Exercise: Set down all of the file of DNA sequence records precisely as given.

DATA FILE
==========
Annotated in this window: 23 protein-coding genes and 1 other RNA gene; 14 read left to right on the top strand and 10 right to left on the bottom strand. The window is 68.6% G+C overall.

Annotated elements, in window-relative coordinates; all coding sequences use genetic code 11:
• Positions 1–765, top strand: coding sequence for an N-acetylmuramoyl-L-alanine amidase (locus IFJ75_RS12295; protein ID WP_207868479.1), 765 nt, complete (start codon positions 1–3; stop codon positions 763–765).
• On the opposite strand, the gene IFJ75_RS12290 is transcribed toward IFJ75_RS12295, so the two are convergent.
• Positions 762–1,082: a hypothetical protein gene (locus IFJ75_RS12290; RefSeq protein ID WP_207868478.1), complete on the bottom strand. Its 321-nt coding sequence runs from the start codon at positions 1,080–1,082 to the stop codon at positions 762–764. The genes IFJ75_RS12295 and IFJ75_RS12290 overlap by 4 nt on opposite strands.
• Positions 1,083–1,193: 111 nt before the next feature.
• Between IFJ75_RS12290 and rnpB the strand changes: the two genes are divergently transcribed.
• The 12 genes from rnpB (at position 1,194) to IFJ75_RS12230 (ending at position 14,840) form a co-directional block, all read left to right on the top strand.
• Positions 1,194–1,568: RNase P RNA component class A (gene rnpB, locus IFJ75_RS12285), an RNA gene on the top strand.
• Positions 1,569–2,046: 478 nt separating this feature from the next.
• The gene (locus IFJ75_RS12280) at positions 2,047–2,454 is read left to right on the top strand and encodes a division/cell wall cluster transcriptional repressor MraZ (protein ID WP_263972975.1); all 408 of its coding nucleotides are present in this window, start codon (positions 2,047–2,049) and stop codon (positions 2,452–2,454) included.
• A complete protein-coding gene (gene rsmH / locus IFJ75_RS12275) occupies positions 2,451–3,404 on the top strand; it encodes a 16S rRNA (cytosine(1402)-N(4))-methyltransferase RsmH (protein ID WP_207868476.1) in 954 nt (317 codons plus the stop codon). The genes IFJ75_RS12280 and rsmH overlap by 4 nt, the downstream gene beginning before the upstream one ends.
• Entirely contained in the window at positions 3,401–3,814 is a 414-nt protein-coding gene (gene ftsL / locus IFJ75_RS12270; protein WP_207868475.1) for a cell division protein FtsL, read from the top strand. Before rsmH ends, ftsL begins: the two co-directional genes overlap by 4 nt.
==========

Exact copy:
Annotated in this window: 23 protein-coding genes and 1 other RNA gene; 14 read left to right on the top strand and 10 right to left on the bottom strand. The window is 68.6% G+C overall.

Annotated elements, in window-relative coordinates; all coding sequences use genetic code 11:
• Positions 1–765, top strand: coding sequence for an N-acetylmuramoyl-L-alanine amidase (locus IFJ75_RS12295; protein ID WP_207868479.1), 765 nt, complete (start codon positions 1–3; stop codon positions 763–765).
• On the opposite strand, the gene IFJ75_RS12290 is transcribed toward IFJ75_RS12295, so the two are convergent.
• Positions 762–1,082: a hypothetical protein gene (locus IFJ75_RS12290; RefSeq protein ID WP_207868478.1), complete on the bottom strand. Its 321-nt coding sequence runs from the start codon at positions 1,080–1,082 to the stop codon at positions 762–764. The genes IFJ75_RS12295 and IFJ75_RS12290 overlap by 4 nt on opposite strands.
• Positions 1,083–1,193: 111 nt before the next feature.
• Between IFJ75_RS12290 and rnpB the strand changes: the two genes are divergently transcribed.
• The 12 genes from rnpB (at position 1,194) to IFJ75_RS12230 (ending at position 14,840) form a co-directional block, all read left to right on the top strand.
• Positions 1,194–1,568: RNase P RNA component class A (gene rnpB, locus IFJ75_RS12285), an RNA gene on the top strand.
• Positions 1,569–2,046: 478 nt separating this feature from the next.
• The gene (locus IFJ75_RS12280) at positions 2,047–2,454 is read left to right on the top strand and encodes a division/cell wall cluster transcriptional repressor MraZ (protein ID WP_263972975.1); all 408 of its coding nucleotides are present in this window, start codon (positions 2,047–2,049) and stop codon (positions 2,452–2,454) included.
• A complete protein-coding gene (gene rsmH / locus IFJ75_RS12275) occupies positions 2,451–3,404 on the top strand; it encodes a 16S rRNA (cytosine(1402)-N(4))-methyltransferase RsmH (protein ID WP_207868476.1) in 954 nt (317 codons plus the stop codon). The genes IFJ75_RS12280 and rsmH overlap by 4 nt, the downstream gene beginning before the upstream one ends.
• Entirely contained in the window at positions 3,401–3,814 is a 414-nt protein-coding gene (gene ftsL / locus IFJ75_RS12270; protein WP_207868475.1) for a cell division protein FtsL, read from the top strand. Before rsmH ends, ftsL begins: the two co-directional genes overlap by 4 nt.